2022 Playoffs: East First Round | Celtics (2) vs. Nets (7)

5 takeaways after an outstanding Celtics-Nets Game 1 in Boston

The Celtics eke out a crucial victory with a team effort, offsetting a star turn by Kyrie Irving in his playoff return to Boston, where he once played.

Jayson Tatum's buzzer-beating game-winner stuns Nets at the end of Game 1 in Boston.

BOSTON — Jayson Tatum strutted into the tunnel at TD Garden, raising both arms elatedly as adoring fans belted shrieks of joy celebrating his cutting layup at the buzzer of Boston’s 115-114 win over Brooklyn.

One woman held a white poster board with a message scribbled in green that said: “In Tatum We Trust”.

Tatum showed exactly why on that final play in front of the sellout crowd of 19,156, closing out a sequence that perfectly illustrated the level of teamwork the Celtics needed to overcome a 15-2 run at the start of the fourth quarter — and an unconscious 39-point effort from Boston villain Kyrie Irving — to seize a 1-0 lead in this first-round series.

That play leads off our five takeaways as we try to catch our breath in anticipation of Wednesday’s Game 2 at TD Garden:

1. Ultimate team effort

All but one player (Daniel Theis) in Boston’s starting lineup — which combined for 98 points by the way — scored at least 20 points, led by Tatum, who poured in a team-high 31 points (9-18 FGs).

If you re-watch his game-winner, you’ll notice every player on the floor for the Celtics touched the ball during that sequence: First, Tatum contested a Kevin Durant 3-point attempt, and Al Horford grabbed the rebound. Horford found Derrick White on the outlet pass, and as the guard crossed halfcourt, he fired to Jaylen Brown. Brown hit Marcus Smart, who passed on a shot to find a cutting Tatum, who spun around Irving for the buzzer-beating layup.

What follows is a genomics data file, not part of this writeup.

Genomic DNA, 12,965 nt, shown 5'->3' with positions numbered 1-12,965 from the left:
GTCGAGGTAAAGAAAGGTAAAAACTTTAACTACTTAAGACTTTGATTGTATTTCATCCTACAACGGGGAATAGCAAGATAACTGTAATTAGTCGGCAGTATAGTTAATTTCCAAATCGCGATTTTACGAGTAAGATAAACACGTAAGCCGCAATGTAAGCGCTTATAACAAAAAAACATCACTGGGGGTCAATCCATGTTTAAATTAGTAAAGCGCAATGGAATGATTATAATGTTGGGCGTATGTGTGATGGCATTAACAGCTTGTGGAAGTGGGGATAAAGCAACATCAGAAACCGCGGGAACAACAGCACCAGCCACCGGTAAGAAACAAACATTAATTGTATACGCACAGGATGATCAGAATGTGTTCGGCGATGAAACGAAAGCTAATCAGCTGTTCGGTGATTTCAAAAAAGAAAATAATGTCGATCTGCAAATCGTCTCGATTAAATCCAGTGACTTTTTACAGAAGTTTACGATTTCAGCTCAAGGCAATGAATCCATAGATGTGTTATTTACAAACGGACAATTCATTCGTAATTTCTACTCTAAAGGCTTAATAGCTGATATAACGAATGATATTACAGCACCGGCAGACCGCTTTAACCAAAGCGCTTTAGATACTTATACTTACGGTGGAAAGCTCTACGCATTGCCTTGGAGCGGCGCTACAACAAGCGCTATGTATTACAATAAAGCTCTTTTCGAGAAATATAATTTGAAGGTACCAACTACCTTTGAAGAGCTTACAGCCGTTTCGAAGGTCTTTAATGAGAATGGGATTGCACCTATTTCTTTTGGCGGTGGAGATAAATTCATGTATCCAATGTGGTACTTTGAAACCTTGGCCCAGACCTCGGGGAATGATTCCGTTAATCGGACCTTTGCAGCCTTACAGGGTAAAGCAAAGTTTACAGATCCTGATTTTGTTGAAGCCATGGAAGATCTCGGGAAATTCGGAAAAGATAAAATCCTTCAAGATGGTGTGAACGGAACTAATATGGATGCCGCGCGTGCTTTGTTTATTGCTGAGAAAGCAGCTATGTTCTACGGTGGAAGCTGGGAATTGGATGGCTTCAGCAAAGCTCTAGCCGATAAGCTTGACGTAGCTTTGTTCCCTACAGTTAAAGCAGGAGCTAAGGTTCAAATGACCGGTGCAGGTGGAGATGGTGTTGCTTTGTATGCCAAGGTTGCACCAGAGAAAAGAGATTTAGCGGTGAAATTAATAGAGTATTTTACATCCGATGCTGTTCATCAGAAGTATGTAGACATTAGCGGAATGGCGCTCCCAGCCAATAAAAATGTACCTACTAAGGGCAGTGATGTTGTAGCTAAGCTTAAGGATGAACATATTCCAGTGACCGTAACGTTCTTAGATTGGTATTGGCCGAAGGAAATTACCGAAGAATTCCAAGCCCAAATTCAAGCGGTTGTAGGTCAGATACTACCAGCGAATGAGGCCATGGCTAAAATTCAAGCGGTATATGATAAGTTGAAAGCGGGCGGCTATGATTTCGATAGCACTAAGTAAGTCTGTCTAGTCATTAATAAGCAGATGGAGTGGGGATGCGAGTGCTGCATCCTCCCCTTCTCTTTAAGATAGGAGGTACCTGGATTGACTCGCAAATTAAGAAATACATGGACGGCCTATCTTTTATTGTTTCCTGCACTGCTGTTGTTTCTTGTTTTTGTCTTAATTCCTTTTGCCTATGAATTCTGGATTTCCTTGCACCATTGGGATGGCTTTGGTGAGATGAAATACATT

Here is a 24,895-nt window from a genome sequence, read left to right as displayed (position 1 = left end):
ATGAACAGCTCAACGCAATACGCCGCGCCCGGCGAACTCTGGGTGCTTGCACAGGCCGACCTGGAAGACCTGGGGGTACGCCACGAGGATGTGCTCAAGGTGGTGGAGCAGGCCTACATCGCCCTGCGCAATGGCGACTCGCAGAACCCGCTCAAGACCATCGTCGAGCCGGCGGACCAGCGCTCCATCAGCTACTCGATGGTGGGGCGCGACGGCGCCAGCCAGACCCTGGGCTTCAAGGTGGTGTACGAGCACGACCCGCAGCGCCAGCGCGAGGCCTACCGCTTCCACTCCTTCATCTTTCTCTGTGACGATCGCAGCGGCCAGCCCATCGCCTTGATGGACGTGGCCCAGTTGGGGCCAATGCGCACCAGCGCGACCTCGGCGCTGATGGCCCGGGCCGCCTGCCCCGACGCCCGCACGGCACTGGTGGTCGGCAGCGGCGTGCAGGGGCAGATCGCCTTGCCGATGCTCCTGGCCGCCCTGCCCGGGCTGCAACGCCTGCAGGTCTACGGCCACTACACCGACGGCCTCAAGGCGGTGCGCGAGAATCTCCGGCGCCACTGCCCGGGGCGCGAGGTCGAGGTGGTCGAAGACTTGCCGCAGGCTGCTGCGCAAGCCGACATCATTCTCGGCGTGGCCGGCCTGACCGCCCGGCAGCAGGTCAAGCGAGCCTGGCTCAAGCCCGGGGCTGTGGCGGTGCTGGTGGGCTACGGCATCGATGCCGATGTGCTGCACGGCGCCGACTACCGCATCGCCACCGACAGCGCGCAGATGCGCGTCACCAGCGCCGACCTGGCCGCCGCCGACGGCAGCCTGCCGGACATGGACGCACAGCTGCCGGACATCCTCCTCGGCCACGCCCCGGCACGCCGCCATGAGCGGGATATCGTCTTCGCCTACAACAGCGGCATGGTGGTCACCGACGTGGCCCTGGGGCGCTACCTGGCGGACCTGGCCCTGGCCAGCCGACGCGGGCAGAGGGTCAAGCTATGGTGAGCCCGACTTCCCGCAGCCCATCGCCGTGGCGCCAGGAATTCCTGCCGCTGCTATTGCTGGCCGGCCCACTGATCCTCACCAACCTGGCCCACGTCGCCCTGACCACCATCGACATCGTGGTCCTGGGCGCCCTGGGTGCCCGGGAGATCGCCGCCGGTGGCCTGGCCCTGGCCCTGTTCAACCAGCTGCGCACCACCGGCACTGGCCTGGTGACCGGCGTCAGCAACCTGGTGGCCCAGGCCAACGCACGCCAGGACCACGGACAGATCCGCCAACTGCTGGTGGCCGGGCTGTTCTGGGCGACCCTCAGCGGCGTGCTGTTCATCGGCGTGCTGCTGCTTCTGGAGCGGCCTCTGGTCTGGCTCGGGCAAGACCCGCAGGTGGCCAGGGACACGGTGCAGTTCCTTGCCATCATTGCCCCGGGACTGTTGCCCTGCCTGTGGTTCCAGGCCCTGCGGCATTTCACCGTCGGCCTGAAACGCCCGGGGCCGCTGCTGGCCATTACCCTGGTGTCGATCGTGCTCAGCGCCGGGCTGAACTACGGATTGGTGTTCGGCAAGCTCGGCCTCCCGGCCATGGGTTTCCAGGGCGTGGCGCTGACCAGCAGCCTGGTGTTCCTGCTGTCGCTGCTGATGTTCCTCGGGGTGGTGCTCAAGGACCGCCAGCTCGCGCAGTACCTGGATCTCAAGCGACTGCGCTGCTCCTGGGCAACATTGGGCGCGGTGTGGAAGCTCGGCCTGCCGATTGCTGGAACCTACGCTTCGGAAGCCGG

“That’s kind of a microcosm of our season,” said Celtics coach Ime Udoka. “Jaylen could’ve forced the shot on [Goran] Dragic. He saw three guys on him, kicked it to Marcus [who] could’ve forced the shot over two guys. He pump-faked it, could’ve [taken] the pull-up [shot] and saw Jayson cutting. I think we’ve gotten away from the ‘your turn, my turn’ for the most part, and we enjoy seeing each other succeed.”

Pandemonium ensued, leaving many of the locals asking one another whether Sunday’s victory was the loudest they’d ever heard TD Garden. One veteran scribe said Sunday was the loudest he remembered the venue since 2010, when the Celtics knocked off LeBron James and the Cleveland Cavaliers in the Eastern Conference semifinals.

Speaking of teamwork, Tatum distributed seven of his game-high eight dimes in the first half, in addition to nailing the seventh game-winning buzzer-beater in Celtics playoff history. The team’s last postseason buzzer-beater came in 2010, courtesy of Paul Pierce.

The Celtics outrebounded the visitors 43-29 (including 14-5 on the offensive boards), and dominated paint scoring 56-32.

2. Stopping KD

Chuck on Durant, Irving: 'For the Nets to win, those guys have to be great'

Nobody ever truly stops Kevin Durant, but Boston slowed him down enough to take Game 1 by essentially throwing the kitchen sink at him early, which likely affected his ability to get into a rhythm later in the contest.

Durant shot 9-for-24 from the field and just 1-for-5 on 3s for his 23 points, committing a game-high six turnovers, including four in the first half alone. Smart, Brown, Tatum, Horford and Grant Williams all took turns guarding Durant in the first half, limiting him to 2-for-10 shooting and just seven points.